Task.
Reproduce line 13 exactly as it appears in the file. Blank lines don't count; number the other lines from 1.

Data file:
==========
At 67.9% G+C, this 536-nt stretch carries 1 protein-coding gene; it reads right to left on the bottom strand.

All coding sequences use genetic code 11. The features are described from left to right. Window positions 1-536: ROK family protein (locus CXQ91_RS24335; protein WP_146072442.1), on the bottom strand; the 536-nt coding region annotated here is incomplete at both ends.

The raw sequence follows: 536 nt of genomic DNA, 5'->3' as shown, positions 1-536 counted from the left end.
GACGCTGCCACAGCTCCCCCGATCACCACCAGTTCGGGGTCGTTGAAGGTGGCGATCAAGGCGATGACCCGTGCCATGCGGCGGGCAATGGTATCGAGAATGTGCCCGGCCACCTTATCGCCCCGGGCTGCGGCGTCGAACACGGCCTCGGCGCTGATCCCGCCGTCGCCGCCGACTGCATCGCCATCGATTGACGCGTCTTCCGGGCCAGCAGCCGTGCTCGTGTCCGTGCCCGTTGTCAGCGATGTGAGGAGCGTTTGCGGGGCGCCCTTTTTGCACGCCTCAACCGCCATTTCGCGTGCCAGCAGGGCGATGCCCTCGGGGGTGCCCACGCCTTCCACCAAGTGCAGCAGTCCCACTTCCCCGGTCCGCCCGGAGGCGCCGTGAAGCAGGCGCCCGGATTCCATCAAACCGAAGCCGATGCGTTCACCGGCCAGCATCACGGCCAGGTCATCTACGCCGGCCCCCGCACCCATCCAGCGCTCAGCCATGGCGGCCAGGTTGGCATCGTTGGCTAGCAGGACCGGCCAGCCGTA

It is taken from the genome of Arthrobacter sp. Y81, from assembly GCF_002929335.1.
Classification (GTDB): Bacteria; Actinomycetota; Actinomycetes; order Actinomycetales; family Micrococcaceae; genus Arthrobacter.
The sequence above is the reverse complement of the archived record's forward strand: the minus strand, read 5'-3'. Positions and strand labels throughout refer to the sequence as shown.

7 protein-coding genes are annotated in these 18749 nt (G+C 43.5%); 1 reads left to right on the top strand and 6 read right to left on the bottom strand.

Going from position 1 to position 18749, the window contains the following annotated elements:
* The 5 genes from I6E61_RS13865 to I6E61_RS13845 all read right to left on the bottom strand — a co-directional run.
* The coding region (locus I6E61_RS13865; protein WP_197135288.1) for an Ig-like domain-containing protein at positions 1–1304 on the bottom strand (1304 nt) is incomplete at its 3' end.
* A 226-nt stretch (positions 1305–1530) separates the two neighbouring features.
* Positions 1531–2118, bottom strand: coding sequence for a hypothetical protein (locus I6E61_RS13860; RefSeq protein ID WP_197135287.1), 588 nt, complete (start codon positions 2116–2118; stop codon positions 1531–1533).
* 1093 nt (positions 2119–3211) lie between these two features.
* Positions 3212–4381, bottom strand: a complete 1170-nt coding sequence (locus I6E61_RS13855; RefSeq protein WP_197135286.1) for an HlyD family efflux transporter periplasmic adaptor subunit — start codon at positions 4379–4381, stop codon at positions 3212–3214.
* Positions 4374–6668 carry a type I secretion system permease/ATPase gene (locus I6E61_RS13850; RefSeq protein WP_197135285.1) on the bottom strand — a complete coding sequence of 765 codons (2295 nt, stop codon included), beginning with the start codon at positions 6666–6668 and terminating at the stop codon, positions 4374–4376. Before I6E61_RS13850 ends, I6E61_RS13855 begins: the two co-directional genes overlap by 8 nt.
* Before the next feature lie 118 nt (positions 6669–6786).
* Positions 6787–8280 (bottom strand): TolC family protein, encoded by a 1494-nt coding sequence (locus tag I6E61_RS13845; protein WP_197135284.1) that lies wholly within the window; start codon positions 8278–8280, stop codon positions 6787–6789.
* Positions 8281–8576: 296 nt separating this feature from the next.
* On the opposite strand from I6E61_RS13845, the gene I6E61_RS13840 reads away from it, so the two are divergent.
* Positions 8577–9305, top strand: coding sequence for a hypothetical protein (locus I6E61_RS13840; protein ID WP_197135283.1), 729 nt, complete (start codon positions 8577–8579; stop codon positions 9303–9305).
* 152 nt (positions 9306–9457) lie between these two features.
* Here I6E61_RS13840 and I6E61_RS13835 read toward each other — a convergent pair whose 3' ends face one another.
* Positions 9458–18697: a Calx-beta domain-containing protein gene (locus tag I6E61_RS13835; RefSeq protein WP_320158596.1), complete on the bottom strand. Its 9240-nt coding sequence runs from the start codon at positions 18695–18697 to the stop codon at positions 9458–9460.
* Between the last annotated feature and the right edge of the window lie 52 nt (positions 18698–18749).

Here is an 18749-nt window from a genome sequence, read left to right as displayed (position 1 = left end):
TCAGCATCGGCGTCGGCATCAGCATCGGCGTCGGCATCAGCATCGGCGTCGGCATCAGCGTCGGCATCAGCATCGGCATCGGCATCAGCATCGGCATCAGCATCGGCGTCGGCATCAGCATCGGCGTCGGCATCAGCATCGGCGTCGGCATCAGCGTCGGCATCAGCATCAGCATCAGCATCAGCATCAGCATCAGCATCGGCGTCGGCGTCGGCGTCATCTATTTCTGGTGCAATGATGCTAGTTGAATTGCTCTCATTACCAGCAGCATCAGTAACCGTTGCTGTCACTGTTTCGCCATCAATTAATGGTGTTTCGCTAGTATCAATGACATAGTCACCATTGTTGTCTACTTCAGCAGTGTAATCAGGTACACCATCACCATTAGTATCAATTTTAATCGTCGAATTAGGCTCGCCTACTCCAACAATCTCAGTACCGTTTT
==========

* Positions 1531–2118, bottom strand: coding sequence for a hypothetical protein (locus I6E61_RS13860; RefSeq protein ID WP_197135287.1), 588 nt, complete (start codon positions 2116–2118; stop codon positions 1531–1533).